I was talking with a friend about the massacre of Jews in the Pittsburgh synagogue when I was suddenly overwhelmed by grief and could not talk. My friend tried to comfort me.
“HaMakom yenachem et’chem b’toch shar avay’lay Tzion vee’Yerushalayim.”
“May God comfort you among the other mourners of Zion and Jerusalem.”
The level of my grief surprised me, but during the night, out of the recesses of my mind crept the memory of a Jewish friend (brethren) who was destroyed (killed) mentally when he was a med student.
Shortly after graduation from a college in New Jersey, I assumed a job as a lab assistant in the biochemistry department of a medical school in Massachusetts. Part of my job was to set out supplies in the lab for medical students to perform experiments. Lo and behold, one of the med students turned out to be a classmate (friend) from my alma mater. Neither of us knew the other would be at this med school.
One day, my friend came to my lab and told me that he was having difficulty keeping kosher. I volunteered to get kosher food for him because I lived near a kosher deli. This worked out well. Unfortunately, I learned later that my boss was having my friend come into his office and talk against him being kosher. Other med students came to me and said that they were concerned about my friend because he had started violating kosher practices and omitting his prayers. I tried to get my friend to ignore what my boss was telling him but to no avail. Sadly, after a bit of time passed, a med student reported that my friend was carried out of the dorm in a strait jacket. It was painful news. It filled me with grief and sorrow that evidently only went into hiding and surfaced again with news of the massacre of the Jews in Pittsburgh.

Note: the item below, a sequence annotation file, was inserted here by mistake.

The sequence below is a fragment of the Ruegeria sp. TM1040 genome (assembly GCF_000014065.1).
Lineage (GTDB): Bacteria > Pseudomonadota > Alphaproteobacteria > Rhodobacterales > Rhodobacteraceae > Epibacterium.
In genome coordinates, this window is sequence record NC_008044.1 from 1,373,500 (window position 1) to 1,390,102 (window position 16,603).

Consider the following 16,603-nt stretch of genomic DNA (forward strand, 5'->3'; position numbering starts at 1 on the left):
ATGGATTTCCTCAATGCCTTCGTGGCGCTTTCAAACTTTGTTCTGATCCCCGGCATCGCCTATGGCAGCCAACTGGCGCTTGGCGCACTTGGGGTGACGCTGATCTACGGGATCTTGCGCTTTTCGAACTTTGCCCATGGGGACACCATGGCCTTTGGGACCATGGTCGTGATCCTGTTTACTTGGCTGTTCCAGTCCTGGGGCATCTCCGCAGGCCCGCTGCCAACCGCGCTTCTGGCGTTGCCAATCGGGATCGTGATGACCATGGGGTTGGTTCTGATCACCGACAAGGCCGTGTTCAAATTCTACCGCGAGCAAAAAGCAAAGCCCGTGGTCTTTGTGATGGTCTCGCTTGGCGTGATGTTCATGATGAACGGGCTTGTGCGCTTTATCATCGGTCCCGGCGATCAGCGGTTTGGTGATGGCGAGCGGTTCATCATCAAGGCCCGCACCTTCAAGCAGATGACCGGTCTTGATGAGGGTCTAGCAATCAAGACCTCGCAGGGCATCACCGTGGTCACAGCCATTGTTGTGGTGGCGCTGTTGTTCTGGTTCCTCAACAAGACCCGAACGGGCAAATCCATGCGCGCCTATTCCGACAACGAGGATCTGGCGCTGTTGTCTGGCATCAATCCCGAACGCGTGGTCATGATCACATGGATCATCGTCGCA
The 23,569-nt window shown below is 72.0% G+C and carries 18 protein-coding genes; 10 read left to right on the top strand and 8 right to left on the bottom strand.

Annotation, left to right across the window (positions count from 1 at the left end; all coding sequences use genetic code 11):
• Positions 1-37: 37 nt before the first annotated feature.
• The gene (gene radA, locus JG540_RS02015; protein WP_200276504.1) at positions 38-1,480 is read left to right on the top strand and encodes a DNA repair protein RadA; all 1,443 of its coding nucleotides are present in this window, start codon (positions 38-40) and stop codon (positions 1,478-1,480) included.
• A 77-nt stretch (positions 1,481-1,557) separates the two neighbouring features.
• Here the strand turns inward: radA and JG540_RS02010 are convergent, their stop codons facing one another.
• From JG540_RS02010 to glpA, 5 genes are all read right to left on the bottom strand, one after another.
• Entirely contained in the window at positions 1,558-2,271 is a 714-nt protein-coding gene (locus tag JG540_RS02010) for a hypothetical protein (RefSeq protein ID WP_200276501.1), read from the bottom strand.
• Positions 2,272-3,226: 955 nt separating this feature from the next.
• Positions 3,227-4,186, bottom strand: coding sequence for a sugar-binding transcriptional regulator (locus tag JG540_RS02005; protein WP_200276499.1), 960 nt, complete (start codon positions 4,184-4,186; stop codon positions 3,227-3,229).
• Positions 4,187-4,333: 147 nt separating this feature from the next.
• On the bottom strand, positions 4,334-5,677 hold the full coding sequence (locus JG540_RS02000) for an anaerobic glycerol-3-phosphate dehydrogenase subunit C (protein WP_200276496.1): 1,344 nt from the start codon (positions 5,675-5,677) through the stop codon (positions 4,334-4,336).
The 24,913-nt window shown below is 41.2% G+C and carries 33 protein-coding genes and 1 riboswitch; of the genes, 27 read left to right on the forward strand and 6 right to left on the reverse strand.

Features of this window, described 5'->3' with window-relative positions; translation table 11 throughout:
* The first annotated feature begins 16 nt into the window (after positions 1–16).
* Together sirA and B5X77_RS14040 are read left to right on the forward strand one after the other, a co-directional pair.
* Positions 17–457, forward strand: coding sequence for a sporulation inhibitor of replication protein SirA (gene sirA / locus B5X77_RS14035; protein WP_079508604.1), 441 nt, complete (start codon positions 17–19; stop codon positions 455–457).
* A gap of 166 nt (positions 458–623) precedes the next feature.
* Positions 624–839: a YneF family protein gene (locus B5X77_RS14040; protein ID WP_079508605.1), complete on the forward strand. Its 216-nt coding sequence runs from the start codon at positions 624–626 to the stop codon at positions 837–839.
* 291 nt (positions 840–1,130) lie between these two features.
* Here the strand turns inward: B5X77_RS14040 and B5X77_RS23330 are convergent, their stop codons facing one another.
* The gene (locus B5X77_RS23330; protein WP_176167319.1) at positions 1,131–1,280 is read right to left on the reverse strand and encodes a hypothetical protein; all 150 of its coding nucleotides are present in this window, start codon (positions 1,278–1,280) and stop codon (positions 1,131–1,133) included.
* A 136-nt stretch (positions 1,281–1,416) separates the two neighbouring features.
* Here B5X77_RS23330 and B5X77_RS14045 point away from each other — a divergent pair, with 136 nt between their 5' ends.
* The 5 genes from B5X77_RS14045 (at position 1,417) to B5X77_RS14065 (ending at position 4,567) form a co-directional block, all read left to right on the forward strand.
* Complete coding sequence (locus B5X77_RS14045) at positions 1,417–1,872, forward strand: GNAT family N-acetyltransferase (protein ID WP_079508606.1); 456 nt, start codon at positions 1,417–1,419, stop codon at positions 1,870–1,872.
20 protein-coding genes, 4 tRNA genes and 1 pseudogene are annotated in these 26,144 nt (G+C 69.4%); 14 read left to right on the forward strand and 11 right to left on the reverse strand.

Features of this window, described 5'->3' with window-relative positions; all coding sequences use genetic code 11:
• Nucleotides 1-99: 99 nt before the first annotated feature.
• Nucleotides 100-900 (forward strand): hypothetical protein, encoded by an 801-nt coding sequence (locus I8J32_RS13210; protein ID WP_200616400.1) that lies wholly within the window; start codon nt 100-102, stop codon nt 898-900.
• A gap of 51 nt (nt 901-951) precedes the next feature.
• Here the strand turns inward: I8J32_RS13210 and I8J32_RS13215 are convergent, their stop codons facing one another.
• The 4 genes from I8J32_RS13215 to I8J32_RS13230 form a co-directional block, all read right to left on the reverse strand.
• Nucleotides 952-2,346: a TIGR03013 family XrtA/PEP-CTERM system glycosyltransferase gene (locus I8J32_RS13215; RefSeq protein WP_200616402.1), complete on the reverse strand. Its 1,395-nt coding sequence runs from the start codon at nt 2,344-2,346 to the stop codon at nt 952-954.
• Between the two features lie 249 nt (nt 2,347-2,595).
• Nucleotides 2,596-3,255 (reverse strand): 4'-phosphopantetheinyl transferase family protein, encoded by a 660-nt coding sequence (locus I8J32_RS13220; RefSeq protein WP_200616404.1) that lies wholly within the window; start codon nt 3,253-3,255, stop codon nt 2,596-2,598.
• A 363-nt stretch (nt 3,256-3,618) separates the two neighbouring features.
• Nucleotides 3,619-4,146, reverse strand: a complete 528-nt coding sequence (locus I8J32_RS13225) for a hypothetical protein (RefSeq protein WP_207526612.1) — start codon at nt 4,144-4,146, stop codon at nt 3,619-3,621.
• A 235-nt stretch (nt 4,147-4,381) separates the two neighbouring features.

My public school and college education was spent with Christians and Jews. They defined/created my life. A couple of weeks ago while in line at a grocery store checkout, I noticed that the woman in front of me was buying candles and gold coins (“gelt”). I asked her when Hanukkah was. She told me it was early this year, December 2, and added that the date was determined by a certain calendar. We wished each other a good day and I added an early Happy Hanukkah to her as she exited the line.
To all my Jewish brethren: Happy Hanukkah. “Chanukah sameach,” “joyous festival.” “A Freilichen Chanuka.”